Malignant solid tumours
Varicella-containing vaccine is contraindicated in people undergoing immunosuppressive treatment for any malignant solid tumours.

Solid organ transplantation
Varicella vaccination is recommended before transplantation for susceptible (as determined by serology) children and adults. Ideally, and if time permits, two doses of univalent varicella vaccine should be given at least 3 months apart with the last dose being given at least 6 weeks prior to transplantation. If time does not permit administration of a two-dose series, one dose of univalent varicella vaccine should be given and the transplant delayed by at least 4 weeks. The person should not be receiving immunosuppressive treatment at the time of vaccination. Varicella-containing vaccine is not recommended after solid organ transplantation.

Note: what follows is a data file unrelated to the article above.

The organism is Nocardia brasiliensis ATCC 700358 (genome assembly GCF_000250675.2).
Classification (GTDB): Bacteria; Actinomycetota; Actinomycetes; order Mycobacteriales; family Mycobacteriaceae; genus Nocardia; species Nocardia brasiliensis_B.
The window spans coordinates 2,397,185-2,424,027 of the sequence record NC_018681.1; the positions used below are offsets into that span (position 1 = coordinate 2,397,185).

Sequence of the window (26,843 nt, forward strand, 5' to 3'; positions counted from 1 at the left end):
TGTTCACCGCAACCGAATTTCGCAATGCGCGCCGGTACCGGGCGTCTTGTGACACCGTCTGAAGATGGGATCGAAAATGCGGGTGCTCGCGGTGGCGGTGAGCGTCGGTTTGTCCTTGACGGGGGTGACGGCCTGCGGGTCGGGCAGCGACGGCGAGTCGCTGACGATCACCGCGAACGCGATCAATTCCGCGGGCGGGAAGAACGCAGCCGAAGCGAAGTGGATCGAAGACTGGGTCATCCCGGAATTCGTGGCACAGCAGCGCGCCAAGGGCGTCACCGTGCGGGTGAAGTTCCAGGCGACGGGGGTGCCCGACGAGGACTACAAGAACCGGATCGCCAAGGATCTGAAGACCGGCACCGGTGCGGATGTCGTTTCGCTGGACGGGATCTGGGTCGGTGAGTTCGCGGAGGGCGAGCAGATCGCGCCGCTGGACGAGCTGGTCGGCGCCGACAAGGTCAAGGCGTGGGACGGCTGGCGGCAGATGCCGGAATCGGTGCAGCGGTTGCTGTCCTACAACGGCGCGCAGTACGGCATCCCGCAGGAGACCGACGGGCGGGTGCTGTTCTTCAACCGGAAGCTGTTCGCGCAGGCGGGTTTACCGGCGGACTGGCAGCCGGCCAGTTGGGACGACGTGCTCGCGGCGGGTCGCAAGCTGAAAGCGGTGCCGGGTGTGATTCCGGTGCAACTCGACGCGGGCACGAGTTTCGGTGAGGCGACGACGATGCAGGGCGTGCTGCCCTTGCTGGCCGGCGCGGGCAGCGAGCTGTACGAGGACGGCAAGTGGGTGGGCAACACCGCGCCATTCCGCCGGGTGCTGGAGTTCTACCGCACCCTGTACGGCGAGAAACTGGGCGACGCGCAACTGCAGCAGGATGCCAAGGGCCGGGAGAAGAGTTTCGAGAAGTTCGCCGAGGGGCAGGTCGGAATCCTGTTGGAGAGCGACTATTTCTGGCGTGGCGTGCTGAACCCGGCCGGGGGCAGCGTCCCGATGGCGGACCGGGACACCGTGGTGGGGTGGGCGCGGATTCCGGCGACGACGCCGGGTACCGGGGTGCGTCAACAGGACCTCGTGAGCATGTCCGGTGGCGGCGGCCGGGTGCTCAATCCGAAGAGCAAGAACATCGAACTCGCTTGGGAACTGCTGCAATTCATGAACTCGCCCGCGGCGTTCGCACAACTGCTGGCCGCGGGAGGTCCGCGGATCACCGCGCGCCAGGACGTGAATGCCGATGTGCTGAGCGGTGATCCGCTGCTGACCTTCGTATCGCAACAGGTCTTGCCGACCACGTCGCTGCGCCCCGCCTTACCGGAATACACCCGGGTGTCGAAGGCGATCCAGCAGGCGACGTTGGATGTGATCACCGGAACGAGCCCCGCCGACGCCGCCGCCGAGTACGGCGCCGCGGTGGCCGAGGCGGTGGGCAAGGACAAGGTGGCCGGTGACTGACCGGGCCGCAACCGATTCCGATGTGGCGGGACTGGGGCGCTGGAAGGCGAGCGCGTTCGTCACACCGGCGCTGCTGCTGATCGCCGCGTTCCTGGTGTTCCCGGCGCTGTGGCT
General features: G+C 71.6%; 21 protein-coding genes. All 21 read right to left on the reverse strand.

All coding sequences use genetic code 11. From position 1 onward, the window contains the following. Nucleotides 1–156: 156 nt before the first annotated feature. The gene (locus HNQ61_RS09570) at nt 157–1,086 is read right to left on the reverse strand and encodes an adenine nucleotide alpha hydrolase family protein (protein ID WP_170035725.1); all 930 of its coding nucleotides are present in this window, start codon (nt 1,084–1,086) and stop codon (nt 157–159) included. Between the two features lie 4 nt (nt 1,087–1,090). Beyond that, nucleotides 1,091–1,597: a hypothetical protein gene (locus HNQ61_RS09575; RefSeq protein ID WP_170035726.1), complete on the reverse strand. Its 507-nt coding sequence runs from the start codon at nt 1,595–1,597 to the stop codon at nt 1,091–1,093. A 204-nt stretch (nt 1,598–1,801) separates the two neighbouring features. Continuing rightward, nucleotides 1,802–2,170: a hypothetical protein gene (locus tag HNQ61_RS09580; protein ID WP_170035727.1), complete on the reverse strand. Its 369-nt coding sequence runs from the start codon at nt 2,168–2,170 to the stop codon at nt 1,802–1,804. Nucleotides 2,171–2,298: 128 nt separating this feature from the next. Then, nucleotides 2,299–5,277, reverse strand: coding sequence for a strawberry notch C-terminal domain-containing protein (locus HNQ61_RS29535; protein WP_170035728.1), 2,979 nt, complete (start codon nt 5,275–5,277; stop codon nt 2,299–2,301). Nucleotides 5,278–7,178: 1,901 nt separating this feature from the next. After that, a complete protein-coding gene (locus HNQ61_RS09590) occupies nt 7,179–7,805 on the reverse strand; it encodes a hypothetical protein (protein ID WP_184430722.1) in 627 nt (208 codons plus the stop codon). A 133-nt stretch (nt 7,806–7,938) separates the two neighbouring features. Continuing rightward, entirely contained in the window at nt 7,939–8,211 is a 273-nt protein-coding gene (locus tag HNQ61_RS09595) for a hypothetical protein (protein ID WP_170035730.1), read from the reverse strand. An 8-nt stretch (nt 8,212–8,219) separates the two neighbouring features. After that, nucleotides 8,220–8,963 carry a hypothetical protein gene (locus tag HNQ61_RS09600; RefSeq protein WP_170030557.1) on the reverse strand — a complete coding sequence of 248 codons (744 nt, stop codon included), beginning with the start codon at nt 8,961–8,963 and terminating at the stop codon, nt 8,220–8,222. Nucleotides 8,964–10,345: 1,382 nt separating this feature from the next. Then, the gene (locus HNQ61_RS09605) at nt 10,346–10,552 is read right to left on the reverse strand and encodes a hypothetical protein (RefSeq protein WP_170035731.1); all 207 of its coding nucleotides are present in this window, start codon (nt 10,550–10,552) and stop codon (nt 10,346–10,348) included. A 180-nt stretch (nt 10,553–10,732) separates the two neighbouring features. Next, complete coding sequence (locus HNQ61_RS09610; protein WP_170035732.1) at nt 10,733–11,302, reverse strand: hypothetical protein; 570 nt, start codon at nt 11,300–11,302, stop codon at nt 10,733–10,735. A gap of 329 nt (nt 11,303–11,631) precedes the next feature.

Immunosuppressive therapy
Vaccination status for varicella should be reviewed for immunocompetent persons who might be anticipating initiation of immunosuppressive treatments or who have diseases that might lead to immunodeficiency.